Population Doubling (PD) of uncoated versus hyaluronan (HA)-coated human biliary tree stem cells (hBTSCs) at different times in culture. PD was always higher in HA-coated cells as compared with uncoated hBTSCs. Data expressed as mean ± SD for three experiments; *p < 0.05, §p < 0.01

HA-coated cells, as compared with uncoated cells, had enhanced gene expression of integrin subunit beta 1 (ITGβ1) (day 3: 1.71 × 100 ± 2.14 × 10–1 vs 6.65 × 10–2 ± 1.02 × 10–2; N = 5; p < 0.01; day 7: 3.69 × 10–1 ± 3.24 × 10–2 vs 1.78 × 10–1 ± 1.26 × 10–2; N = 5; p < 0.01; Fig. 4a) and integrin subunit beta 4 (ITGβ4) (day 1: 7.93 × 10–6 ± 9.16 × 10–7 vs 3.57 × 10–6 ± 3.57 × 10–7; N = 5; p < 0.05; day 3: 6.30 × 10–5 ± 1.48 × 10–5 vs 1.50 × 10–6 ± 4.32 × 10–7; N = 5; p < 0.05; day 7: 3.43 × 10–5 ± 5.75 × 10–6 vs 1.43 × 10–6 ± 1.14 × 10–7; N = 5; p < 0.05; day 14: 7.63 × 10–5 ± 1.89 × 10–5 vs 2.33 × 10–6 ± 2.74 × 10–7; N = 5; p < 0.05; Fig. 4b). By contrast, HA-coated cells, when compared with uncoated cells, showed a decrease gene expression of cadherin-1 (CDH1) (day 1: 7.99 × 10–3 ± 8.33 × 10–4 vs 1.20 × 10–1 ± 1.53 × 10–2; N = 5; p < 0.01; Fig. 4c) and CD44 (day 1: 2.36 × 10–2 ± 2.66 × 10–3 vs 9.24 × 10–2 ± 1.31 × 10–2; N = 5; p < 0.05; day 3: 4.71 × 10–2 ± 4.39 × 10–3 vs 6.25 × 10–2 ± 2.60 × 10–3; N = 5; p < 0.01; day 7: 2.62 × 10–2 ± 2.17 × 10–3 vs 3.97 × 10–2 ± 3.95 × 10–3; N = 5; p < 0.01; Fig. 4d).
Fig. 4

Expression of adhesion molecule genes in culture of hyaluronan (HA)-coated and uncoated human biliary tree stem cells (hBTSCs). a Gene expression of integrin subunit beta 1 (ITGβ1) in HA-coated hBTSCs (dark gray columns) was higher (days 3 and 7) than uncoated hBTSCs (light gray columns). Data expressed as mean ± SD of n = 5 experiments; §p < 0.01. b Gene expression of integrin subunit beta 4 (ITGβ4) in HA-coated hBTSCs was higher (days 1, 3, 7, and 14) than in uncoated hBTSCs. Data expressed as mean ± SD of n = 5 experiments; *p < 0.05. c Gene expression of E-cadherin (CDH1) in uncoated hBTSCs was higher (day 1) than in HA-coated hBTSCs. Data expressed as mean ± SD of n = 5 experiments; §p < 0.01. d Gene expression of CD44 in uncoated hBTSCs was higher (days 1, 3, and 7) than in HA-coated hBTSCs. Data expressed as mean ± SD of n = 5 experiments; *p < 0.05, §p < 0.01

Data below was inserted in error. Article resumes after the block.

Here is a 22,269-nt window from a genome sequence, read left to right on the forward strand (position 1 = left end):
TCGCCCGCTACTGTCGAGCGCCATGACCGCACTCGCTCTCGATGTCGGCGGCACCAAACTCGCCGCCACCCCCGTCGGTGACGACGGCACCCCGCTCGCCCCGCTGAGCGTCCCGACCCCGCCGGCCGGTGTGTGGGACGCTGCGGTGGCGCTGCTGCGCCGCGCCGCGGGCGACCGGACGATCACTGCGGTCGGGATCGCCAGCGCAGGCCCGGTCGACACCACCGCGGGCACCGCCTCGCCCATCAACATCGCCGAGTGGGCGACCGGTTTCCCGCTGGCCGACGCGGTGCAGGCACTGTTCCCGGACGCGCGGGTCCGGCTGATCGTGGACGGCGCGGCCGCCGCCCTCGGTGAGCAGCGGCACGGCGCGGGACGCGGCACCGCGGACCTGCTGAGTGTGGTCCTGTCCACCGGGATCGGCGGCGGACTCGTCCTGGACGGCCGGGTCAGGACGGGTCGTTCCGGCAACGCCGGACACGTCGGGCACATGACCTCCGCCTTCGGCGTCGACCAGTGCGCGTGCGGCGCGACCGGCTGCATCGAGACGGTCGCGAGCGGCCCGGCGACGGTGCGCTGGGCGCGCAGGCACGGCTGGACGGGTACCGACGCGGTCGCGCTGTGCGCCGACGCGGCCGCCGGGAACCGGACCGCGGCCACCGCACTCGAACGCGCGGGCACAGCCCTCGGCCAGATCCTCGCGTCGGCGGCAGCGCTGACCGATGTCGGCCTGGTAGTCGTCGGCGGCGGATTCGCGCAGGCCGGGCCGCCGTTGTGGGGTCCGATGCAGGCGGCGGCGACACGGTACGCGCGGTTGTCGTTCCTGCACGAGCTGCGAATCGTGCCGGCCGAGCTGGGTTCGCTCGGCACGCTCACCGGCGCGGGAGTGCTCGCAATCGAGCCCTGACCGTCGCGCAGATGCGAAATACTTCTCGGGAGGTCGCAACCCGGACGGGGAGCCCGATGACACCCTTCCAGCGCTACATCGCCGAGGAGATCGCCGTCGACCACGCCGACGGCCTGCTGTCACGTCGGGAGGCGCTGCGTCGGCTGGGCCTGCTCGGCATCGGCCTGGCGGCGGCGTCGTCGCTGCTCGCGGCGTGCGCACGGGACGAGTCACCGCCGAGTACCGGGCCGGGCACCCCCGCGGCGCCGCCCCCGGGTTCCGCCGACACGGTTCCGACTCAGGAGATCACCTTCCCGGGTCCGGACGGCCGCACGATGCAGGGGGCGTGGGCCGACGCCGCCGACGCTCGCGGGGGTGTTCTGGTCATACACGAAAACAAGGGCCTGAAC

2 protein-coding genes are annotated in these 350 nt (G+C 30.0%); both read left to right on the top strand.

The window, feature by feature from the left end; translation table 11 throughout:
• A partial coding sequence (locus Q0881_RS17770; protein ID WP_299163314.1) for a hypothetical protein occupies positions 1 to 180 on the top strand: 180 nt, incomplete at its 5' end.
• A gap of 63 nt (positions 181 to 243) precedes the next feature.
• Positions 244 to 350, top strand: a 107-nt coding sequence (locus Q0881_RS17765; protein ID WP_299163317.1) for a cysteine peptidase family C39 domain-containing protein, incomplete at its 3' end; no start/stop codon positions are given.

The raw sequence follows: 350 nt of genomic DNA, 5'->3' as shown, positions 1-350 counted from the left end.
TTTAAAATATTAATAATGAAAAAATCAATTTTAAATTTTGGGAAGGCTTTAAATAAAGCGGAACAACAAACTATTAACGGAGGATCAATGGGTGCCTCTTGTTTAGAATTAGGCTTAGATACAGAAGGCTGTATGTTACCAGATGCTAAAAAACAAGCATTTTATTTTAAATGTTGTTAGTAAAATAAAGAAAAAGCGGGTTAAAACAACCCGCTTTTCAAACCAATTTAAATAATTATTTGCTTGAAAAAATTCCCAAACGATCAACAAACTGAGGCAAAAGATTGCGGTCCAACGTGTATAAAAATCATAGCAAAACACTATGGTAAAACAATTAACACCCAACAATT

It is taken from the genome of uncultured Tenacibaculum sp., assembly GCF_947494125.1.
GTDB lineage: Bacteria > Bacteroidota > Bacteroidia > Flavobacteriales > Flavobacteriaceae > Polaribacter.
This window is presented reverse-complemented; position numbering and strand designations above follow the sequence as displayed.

Engraftment of HA-coated (vs uncoated) hBTSCs after intrasplenic transplantation in mice

To determine whether HA-coated hBTSCs engraft and proliferate in mouse liver, cells were injected into the liver via the spleen of SCID mice and, after 4 weeks, the livers were analyzed by IHC utilizing an ultraspecific anti-human mitochondria antibody. As shown in Fig. 5a, uncoated and HA-coated hBTSCs engrafted into the murine liver parenchyma (N = 3). Specifically, the expression of human mitochondrial protein in liver parenchyma of the SCID mice indicated that 2.626 ± 1.53% and 11.015 ± 8.167% of parenchymal cell mass derived from uncoated or HA-coated hBTSCs respectively (p < 0.05). The quantitative analysis showed an increase (Fig. 5a) in humanized host parenchymal cell mass when the mice were transplanted with HA-coated hBTSCs as compared with uncoated cells (N = 3; p < 0.05), thus demonstrating enhanced engraftment of HA-coated hBTSCs. As expected, human cells were not present within the liver of SCID mice infused either with normal saline (vehicle, Fig. 5a) or with HA buffer with normal saline (vehicle, Fig. 5a) or with HA buffer (Fig. 5a). Interestingly, the study of mature hepatocyte markers revealed that human mitochondria positive cells showed signs of differentiation toward mature hepatocytes such as PAS positivity (glycogen storage), Hep-Par1 positivity, Albumin positivity, and Mrp1 positivity with a canalicular pattern expression.
Fig. 5